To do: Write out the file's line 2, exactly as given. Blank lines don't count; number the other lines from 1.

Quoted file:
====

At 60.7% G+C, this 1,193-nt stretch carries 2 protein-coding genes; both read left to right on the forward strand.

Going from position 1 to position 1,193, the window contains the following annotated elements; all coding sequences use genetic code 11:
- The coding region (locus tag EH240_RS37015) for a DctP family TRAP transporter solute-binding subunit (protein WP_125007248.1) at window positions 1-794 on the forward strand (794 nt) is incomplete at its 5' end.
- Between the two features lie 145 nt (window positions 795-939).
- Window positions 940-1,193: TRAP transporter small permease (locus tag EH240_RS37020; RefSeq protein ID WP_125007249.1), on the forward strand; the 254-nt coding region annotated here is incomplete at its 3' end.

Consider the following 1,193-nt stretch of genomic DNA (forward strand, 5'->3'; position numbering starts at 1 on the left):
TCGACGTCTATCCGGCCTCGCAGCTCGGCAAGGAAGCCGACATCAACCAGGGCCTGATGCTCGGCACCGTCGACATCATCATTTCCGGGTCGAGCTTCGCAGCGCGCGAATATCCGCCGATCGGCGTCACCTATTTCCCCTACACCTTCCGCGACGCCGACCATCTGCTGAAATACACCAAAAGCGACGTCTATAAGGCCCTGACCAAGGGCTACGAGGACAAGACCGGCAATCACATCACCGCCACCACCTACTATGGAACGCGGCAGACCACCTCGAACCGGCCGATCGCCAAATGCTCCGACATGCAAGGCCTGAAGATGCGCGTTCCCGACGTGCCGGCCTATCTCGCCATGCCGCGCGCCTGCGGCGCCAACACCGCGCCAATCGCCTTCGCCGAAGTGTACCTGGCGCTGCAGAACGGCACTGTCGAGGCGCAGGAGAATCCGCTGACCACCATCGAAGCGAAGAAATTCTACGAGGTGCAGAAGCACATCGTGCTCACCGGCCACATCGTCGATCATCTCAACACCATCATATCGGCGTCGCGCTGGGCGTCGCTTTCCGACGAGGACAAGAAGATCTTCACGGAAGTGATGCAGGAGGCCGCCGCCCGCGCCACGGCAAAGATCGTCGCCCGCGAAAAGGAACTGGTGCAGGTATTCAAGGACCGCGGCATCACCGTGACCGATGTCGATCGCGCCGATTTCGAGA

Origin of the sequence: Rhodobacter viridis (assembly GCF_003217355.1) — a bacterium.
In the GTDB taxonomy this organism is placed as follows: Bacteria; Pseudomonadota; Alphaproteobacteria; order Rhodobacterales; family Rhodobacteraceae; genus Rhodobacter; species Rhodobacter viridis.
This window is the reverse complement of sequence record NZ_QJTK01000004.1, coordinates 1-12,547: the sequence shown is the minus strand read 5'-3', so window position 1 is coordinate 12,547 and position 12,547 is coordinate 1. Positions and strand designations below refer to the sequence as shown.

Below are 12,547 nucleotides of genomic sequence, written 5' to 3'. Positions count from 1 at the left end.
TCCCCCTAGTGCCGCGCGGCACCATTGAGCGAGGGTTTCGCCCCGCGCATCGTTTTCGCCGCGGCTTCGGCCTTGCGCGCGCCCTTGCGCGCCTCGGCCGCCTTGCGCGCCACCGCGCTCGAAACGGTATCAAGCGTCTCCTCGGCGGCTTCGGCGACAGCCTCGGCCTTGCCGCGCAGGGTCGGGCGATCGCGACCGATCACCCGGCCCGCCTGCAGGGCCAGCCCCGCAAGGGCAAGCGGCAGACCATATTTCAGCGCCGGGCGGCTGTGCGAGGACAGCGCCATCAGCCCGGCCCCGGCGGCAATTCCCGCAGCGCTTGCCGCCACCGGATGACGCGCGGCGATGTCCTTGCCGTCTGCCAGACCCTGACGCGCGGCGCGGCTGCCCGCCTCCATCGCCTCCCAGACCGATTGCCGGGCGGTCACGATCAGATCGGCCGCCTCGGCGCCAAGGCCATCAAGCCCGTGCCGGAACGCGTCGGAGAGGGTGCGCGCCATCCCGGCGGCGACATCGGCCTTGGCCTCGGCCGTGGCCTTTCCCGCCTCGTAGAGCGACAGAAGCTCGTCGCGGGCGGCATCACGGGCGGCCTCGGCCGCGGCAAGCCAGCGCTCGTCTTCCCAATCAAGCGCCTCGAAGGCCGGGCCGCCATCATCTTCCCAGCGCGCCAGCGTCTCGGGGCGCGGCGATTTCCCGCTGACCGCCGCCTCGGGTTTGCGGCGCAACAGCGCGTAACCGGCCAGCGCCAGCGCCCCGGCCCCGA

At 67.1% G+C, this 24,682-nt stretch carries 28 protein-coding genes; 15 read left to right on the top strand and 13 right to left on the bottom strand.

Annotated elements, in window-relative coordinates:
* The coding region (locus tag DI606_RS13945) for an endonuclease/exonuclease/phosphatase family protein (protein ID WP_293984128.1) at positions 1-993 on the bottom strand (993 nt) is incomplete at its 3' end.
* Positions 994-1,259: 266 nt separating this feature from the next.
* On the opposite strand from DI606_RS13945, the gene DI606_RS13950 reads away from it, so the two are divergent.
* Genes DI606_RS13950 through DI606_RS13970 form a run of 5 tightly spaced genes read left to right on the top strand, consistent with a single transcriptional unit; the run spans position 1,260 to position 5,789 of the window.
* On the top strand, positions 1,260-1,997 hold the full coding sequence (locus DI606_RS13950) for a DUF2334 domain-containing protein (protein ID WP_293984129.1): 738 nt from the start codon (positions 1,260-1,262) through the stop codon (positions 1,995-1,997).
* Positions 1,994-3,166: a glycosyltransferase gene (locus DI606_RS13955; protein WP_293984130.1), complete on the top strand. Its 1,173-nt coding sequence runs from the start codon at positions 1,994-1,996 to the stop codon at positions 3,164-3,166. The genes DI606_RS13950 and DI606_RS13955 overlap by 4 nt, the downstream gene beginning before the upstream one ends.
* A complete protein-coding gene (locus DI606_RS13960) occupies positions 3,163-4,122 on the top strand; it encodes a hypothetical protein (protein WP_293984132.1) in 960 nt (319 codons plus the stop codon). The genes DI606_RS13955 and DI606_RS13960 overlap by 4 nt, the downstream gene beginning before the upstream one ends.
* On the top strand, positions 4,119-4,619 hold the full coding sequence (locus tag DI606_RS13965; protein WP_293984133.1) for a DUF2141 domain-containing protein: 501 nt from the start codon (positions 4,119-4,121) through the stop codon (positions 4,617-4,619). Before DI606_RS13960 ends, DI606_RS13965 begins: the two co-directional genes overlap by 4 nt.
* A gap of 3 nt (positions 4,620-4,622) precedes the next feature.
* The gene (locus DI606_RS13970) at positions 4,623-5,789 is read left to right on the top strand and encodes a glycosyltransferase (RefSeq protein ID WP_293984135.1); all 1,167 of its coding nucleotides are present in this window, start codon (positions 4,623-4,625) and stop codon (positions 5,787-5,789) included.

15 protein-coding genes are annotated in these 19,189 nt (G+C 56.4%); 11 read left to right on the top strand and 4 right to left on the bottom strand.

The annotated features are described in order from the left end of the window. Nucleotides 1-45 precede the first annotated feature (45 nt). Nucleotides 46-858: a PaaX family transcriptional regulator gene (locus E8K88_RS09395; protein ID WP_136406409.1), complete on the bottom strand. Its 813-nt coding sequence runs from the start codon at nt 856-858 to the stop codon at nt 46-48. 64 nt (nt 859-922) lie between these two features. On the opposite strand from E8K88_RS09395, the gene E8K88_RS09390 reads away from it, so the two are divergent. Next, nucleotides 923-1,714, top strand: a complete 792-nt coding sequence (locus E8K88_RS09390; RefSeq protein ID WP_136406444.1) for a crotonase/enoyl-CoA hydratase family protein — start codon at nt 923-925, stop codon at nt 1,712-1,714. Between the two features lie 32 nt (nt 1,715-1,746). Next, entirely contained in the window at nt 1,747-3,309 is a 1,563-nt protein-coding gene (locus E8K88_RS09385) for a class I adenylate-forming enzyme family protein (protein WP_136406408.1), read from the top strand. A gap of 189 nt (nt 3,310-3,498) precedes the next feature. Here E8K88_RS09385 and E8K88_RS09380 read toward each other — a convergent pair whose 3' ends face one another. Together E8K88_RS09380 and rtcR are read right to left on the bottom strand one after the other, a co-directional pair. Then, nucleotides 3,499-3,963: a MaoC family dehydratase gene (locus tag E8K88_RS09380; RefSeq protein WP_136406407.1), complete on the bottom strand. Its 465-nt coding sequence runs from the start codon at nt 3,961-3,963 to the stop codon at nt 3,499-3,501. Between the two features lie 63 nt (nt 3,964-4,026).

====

Going from position 1 to position 1,193, the window contains the following annotated elements; all coding sequences use genetic code 11: